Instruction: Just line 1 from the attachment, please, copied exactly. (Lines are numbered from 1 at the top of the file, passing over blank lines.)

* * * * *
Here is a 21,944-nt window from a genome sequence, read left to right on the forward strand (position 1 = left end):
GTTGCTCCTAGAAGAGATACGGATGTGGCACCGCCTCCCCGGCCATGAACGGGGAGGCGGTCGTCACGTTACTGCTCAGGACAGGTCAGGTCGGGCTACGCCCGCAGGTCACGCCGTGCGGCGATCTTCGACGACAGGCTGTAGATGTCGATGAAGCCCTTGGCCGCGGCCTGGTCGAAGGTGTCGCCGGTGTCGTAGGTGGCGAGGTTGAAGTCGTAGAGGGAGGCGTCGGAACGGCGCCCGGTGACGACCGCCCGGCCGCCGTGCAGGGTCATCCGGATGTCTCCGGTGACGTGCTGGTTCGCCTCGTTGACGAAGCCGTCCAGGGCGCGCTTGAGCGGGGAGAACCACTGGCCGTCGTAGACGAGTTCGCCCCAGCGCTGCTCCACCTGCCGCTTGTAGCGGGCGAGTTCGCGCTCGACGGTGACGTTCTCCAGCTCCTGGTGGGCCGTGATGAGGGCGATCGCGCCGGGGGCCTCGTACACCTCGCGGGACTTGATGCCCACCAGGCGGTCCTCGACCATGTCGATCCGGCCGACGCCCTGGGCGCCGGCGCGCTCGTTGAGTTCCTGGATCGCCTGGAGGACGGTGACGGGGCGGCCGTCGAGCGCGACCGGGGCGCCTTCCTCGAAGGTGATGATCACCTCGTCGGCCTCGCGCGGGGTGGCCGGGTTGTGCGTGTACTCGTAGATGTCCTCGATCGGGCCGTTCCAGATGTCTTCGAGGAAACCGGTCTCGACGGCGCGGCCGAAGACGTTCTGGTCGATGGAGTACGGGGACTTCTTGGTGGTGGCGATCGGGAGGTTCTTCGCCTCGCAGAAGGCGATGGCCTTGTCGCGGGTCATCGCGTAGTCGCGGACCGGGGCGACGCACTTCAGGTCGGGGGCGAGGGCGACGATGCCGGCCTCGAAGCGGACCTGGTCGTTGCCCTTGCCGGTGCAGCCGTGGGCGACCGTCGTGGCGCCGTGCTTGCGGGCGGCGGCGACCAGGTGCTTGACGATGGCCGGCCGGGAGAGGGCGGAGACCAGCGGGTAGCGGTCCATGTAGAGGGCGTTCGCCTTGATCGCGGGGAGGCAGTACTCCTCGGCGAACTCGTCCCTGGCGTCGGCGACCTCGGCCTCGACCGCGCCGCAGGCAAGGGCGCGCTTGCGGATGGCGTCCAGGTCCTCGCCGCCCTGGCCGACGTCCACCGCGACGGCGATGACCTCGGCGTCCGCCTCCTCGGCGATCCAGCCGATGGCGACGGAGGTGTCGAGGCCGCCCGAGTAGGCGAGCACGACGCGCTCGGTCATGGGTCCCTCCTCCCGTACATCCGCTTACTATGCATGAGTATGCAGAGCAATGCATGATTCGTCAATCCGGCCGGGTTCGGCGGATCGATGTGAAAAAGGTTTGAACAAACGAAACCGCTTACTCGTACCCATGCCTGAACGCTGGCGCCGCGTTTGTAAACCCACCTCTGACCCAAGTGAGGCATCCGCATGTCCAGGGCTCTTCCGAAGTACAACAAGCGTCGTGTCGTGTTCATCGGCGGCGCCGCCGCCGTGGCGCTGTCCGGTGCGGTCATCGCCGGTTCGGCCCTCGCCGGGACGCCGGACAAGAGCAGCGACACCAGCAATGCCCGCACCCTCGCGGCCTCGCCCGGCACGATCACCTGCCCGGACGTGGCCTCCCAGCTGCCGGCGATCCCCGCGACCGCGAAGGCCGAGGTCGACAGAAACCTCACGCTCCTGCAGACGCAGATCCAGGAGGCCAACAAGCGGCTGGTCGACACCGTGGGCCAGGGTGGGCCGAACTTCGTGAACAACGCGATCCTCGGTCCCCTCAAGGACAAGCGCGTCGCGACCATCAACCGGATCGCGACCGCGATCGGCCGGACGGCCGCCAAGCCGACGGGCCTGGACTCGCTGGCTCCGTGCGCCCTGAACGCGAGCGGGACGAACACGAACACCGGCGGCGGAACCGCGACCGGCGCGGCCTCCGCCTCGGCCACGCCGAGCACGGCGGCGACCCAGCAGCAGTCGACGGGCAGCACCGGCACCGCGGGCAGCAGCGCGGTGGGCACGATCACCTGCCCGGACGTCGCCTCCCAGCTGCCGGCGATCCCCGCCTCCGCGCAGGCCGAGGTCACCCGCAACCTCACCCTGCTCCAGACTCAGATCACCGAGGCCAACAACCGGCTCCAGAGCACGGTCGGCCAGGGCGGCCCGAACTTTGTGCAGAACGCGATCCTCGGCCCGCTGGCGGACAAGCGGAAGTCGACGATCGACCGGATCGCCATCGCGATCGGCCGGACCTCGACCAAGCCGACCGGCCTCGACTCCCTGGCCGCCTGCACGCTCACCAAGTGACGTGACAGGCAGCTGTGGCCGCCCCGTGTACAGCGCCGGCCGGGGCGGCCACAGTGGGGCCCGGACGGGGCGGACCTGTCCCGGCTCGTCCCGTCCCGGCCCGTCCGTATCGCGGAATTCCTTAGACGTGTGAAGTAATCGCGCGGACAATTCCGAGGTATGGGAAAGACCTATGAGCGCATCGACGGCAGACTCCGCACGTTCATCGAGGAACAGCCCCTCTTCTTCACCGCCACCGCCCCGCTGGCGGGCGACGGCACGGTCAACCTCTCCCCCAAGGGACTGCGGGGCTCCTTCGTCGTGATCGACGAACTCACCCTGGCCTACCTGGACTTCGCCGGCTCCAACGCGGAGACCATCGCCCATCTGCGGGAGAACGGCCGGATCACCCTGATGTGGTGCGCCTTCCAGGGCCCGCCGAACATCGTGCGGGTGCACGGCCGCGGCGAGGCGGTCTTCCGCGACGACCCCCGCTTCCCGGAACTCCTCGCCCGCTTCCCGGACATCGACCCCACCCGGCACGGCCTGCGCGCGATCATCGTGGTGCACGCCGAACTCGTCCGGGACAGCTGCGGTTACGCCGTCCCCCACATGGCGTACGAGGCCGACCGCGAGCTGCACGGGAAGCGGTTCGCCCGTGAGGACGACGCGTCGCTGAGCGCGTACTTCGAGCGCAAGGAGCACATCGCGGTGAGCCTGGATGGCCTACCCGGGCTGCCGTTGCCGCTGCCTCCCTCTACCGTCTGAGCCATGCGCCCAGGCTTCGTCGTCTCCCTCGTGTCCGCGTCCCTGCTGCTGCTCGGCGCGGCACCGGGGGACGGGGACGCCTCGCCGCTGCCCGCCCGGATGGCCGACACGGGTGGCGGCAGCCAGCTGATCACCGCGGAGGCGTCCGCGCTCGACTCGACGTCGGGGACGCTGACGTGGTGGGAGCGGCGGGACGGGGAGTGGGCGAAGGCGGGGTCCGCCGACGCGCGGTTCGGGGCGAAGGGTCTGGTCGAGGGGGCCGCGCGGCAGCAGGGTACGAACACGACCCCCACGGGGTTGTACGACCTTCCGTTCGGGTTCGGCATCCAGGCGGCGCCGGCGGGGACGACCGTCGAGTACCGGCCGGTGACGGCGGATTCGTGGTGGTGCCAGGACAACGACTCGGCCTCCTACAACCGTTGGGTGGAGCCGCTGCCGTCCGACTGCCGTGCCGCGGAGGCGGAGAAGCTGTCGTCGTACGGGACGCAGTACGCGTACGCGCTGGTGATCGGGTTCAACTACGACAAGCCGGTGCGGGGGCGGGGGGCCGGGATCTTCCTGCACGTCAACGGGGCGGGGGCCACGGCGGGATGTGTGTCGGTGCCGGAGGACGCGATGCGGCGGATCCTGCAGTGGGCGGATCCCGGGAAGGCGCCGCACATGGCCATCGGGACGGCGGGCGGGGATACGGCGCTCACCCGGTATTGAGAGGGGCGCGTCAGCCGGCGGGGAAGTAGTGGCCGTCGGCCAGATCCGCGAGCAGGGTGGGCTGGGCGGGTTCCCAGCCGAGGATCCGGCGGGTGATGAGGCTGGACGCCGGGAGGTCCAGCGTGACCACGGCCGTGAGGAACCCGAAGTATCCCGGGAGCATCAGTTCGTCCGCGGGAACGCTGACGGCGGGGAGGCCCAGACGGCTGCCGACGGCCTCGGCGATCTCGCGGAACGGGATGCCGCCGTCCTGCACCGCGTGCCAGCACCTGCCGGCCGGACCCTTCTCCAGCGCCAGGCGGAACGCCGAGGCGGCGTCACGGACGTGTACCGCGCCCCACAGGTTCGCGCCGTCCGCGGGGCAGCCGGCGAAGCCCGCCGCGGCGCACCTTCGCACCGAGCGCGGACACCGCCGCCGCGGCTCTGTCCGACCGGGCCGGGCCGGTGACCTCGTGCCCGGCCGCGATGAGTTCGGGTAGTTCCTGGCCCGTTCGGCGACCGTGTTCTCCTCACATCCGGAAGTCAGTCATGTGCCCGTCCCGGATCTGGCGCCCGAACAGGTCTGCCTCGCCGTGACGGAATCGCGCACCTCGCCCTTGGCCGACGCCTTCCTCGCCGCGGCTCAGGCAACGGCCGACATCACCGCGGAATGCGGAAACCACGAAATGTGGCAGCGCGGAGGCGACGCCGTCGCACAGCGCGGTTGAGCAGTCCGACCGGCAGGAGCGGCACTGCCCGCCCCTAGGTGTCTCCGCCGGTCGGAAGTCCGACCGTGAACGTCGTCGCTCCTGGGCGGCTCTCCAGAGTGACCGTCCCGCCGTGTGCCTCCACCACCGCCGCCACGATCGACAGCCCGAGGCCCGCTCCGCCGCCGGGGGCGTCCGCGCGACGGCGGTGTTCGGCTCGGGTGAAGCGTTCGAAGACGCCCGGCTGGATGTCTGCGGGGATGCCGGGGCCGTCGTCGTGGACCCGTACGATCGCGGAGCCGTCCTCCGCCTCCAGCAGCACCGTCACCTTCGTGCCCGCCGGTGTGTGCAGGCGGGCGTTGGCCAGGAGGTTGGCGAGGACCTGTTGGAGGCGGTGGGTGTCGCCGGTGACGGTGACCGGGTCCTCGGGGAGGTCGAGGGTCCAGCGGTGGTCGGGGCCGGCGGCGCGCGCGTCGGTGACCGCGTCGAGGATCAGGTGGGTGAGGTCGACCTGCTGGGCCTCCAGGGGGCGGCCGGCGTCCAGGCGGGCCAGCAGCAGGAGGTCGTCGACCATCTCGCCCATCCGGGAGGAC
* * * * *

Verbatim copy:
Here is a 21,944-nt window from a genome sequence, read left to right on the forward strand (position 1 = left end):